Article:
Keith Smith

As the small child continues to beg for this and that at the supermarket, the parent’s repeated “No’s” tend to bring out pouting and temper tantrums. Spankings—if you dare— don’t seem to make much difference. Eventually, the parent gets an idea. Instead of “No,” she says, “Not now.”

While this doesn’t solve the child’s disciplinary issues, introducing the variable of time (not now) softens the answer in a way that introduces hope, although probably a false hope. The time variable has muddied things for the child, buying some time for the frustrated parent.

Introducing the element of time as a variable can completely change the context of a discussion or contract. Take medical care for instance.

“Health care is a right,” many say. What the government in Canada or Great Britain really means when it says this is that health care is a right…just not now. Having waited three years for a hysterectomy or an incontinence procedure drives this home, doesn’t it? How about watching your child struggle to breathe knowing he must wait three years to have his tonsils removed? How about watching a loved one die of heart disease, waiting in line for a life-saving bypass procedure? Can the Canadian government honestly say that this now-deceased cardiac patient has a “right” to health care? It does, and with a straight face, even though the variable of time has contaminated the entire context.

At the Surgery Center of Oklahoma, we have operated on many Canadians whose government, having declared their health care to be a “right,” has failed to deliver on this promise. A Canadian can say, “I have a right to the free surgery on my brain to remove this tumor. Just not now.”

Introducing the variable of time has been useful in Canada (and in all “free” health care countries) to hide the bankruptcy of this plan, although any individual refusing to meet financial obligations—for years!— would be declared bankrupt by any definition.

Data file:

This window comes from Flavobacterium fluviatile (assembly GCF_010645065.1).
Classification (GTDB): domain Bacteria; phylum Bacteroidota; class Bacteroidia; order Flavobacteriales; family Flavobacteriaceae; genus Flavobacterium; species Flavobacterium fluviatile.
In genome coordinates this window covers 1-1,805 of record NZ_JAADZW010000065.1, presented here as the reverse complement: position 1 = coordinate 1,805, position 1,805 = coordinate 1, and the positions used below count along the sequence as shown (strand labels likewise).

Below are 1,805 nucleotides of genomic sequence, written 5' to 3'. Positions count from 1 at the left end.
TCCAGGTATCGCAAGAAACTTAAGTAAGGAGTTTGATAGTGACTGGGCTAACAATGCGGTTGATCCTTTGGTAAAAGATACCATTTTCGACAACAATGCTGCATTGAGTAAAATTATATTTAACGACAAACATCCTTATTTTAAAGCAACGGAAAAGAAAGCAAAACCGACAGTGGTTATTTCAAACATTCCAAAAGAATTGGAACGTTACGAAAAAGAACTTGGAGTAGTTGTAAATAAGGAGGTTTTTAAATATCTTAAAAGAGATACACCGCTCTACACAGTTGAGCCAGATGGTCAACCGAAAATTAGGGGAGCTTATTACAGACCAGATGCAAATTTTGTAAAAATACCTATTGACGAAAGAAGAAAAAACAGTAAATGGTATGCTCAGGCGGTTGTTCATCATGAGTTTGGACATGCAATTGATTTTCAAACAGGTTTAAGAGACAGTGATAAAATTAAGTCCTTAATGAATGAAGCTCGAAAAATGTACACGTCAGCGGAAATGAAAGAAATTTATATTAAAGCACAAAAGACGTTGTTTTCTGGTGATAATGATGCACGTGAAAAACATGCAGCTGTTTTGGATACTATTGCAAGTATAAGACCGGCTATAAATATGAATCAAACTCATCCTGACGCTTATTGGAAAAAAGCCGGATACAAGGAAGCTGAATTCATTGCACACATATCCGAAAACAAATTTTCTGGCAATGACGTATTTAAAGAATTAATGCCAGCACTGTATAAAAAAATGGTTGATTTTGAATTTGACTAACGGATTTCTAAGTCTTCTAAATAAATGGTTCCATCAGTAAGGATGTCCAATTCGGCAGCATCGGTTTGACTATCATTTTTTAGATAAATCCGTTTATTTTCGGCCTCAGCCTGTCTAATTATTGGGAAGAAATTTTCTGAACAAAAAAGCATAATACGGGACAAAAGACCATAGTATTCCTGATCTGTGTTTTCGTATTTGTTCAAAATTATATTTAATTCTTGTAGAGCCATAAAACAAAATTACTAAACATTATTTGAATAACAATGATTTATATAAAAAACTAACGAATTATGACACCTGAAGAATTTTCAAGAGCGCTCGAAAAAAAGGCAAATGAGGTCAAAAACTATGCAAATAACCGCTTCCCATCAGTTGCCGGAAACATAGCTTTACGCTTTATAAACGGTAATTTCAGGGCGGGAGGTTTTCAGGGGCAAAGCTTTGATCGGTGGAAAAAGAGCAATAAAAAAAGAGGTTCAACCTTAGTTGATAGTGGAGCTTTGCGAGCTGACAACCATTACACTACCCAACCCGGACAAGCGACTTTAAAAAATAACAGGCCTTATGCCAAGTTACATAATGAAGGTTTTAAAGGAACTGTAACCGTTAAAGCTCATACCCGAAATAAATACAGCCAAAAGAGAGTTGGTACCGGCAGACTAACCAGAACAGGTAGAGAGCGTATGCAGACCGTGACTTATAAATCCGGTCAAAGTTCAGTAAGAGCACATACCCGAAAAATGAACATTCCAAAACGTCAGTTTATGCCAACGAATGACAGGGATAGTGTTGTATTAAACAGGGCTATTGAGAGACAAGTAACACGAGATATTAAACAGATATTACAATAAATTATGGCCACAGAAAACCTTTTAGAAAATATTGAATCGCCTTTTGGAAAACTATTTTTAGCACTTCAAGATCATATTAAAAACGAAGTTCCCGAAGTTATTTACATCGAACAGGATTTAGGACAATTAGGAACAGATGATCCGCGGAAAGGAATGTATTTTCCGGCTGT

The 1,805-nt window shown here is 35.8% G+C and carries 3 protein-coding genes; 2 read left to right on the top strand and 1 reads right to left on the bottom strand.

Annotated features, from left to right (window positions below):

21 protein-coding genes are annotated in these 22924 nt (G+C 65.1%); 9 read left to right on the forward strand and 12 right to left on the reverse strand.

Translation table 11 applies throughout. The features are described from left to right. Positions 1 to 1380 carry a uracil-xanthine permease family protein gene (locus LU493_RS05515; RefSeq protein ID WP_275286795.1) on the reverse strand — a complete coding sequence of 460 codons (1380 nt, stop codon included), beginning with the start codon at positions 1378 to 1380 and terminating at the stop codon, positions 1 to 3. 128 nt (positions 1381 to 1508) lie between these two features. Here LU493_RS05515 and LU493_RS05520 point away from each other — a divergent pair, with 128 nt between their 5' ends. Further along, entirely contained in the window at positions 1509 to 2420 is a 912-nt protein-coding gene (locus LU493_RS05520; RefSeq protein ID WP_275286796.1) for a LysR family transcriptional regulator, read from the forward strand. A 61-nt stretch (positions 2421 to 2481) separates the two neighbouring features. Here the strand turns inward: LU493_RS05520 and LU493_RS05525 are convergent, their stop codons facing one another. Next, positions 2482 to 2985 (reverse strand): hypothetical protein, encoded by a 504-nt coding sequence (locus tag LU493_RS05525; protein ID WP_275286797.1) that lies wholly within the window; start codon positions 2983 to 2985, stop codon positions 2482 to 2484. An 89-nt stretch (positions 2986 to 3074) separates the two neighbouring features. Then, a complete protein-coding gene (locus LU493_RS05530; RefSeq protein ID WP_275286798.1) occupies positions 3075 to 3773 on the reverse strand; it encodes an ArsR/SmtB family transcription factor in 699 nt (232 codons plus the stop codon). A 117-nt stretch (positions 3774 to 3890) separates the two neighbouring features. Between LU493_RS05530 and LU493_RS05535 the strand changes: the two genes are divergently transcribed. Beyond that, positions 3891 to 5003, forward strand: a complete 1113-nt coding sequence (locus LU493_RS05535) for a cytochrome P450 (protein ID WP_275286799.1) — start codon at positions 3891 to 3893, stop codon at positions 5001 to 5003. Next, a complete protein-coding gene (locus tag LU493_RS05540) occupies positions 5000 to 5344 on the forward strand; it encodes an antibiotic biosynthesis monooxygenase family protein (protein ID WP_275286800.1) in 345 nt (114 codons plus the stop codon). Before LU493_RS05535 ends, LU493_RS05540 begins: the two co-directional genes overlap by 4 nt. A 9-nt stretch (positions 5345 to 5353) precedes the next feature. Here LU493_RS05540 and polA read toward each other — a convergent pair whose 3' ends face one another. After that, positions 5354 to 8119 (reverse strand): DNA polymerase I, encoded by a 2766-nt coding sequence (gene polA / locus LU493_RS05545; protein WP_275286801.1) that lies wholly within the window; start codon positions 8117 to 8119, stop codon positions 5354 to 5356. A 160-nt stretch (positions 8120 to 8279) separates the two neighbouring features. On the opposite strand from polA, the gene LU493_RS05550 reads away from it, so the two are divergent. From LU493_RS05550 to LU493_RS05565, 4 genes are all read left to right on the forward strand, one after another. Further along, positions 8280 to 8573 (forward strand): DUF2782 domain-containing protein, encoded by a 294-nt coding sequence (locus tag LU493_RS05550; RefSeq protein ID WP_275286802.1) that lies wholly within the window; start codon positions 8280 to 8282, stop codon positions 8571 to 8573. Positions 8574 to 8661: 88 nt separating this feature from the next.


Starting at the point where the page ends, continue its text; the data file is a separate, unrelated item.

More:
Resources are limited, not infinite. Lowering the perceived price of anything to zero will empty the shelves and result in shortages. Lines will form for medical care just as they did at the gas pump during the Jimmy Carter days. Treatment may be received, but only after waiting a few years and by then, the government hopes (for the sake of its own bankrupt balance sheet) it is too late.

Keith Smith

Dr. G. Keith Smith is a board certified anesthesiologist in private practice since 1990. In 1997, he co-founded The Surgery Center of Oklahoma, an outpatient surgery center in Oklahoma City, Oklahoma, owned by 40 of the top physicians and surgeons in central Oklahoma. Dr. Smith serves as the medical director, CEO and managing partner while maintaining an active anesthesia practice.

In 2009, Dr. Smith launched a website displaying all-inclusive pricing for various surgical procedures, a move that has gained him and the facility, national and even international attention. Many Canadians and uninsured Americans have been treated at his facility, taking advantage of the low and transparent pricing available.

Operation of this free market medical practice, arguably the only one of its kind in the U.S., has gained the endorsement of policymakers and legislators nationally. More and more self-funded insurance plans are taking advantage of Dr. Smith’s pricing model, resulting in significant savings to their employee health plans. His hope is for as many facilities as possible to adopt a transparent pricing model, a move he believes will lower costs for all and improve quality of care.